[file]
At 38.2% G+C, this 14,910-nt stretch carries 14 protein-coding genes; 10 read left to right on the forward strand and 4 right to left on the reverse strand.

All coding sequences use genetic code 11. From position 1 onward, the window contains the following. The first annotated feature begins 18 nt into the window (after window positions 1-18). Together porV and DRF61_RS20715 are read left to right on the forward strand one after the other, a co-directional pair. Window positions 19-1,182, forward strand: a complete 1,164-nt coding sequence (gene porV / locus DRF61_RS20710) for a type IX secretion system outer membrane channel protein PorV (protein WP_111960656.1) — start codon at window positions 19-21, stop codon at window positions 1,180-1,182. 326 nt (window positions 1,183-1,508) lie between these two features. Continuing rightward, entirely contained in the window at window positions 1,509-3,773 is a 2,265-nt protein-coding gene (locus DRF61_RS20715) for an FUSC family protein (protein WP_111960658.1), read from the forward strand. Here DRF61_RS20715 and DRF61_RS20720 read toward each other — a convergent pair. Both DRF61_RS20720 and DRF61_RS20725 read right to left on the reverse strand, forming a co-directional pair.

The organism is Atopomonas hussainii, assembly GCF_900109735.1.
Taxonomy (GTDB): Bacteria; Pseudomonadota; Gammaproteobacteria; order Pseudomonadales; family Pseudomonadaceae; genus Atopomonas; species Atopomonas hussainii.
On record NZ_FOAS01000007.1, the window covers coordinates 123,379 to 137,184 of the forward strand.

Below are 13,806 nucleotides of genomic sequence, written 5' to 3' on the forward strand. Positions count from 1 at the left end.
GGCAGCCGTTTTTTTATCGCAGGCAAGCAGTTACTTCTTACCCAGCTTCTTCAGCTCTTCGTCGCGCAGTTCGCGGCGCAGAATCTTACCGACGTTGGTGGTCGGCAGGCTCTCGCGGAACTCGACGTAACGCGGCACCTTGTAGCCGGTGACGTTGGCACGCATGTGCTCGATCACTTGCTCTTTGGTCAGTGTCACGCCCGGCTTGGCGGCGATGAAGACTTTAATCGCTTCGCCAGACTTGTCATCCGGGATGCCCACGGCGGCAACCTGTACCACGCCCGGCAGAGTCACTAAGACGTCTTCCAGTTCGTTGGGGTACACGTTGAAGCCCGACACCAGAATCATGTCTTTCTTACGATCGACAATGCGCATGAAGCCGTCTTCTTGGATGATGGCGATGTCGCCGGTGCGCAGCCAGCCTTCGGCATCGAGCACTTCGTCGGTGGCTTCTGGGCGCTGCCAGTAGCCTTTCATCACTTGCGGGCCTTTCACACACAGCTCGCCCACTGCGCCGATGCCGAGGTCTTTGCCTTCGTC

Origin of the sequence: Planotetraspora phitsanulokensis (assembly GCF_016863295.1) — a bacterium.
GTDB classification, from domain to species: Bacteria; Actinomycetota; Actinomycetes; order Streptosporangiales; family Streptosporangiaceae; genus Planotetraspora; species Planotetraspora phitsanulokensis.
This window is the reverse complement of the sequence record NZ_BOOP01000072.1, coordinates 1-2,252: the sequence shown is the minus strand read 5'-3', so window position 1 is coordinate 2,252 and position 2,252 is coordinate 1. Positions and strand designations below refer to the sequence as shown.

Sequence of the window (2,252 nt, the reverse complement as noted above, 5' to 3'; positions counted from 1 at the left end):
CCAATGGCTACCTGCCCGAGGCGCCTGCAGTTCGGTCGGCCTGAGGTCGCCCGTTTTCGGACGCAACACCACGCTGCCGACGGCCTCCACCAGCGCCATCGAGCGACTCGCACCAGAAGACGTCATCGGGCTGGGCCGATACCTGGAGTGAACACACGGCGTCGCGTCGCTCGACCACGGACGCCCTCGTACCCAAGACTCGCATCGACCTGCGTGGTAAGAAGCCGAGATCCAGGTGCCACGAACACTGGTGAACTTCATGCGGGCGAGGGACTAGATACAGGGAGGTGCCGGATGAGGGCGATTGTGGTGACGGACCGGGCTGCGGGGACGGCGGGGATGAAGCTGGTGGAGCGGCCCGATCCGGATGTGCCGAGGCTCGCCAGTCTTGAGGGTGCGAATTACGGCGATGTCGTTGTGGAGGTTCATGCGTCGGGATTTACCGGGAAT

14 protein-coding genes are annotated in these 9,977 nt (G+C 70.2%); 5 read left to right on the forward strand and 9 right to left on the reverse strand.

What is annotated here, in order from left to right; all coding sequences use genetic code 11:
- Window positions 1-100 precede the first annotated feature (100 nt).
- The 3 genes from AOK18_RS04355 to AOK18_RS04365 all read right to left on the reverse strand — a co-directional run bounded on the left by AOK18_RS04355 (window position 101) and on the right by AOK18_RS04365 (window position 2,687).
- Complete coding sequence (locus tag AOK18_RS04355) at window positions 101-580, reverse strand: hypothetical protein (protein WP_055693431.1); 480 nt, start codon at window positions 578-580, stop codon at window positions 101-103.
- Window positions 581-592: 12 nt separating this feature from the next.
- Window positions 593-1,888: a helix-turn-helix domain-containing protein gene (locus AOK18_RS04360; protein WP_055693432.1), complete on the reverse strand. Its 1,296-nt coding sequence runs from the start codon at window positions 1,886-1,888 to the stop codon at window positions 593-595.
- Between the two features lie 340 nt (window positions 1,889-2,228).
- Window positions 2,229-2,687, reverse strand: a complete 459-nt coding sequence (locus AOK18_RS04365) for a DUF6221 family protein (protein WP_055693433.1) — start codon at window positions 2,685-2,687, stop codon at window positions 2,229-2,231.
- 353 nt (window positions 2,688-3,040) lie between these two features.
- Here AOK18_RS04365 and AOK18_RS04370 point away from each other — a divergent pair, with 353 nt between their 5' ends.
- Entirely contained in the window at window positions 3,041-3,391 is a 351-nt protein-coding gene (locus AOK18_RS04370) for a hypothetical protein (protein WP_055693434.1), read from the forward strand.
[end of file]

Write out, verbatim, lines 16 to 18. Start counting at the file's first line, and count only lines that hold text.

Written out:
- The 3 genes from AOK18_RS04355 to AOK18_RS04365 all read right to left on the reverse strand — a co-directional run bounded on the left by AOK18_RS04355 (window position 101) and on the right by AOK18_RS04365 (window position 2,687).
- Complete coding sequence (locus tag AOK18_RS04355) at window positions 101-580, reverse strand: hypothetical protein (protein WP_055693431.1); 480 nt, start codon at window positions 578-580, stop codon at window positions 101-103.
- Window positions 581-592: 12 nt separating this feature from the next.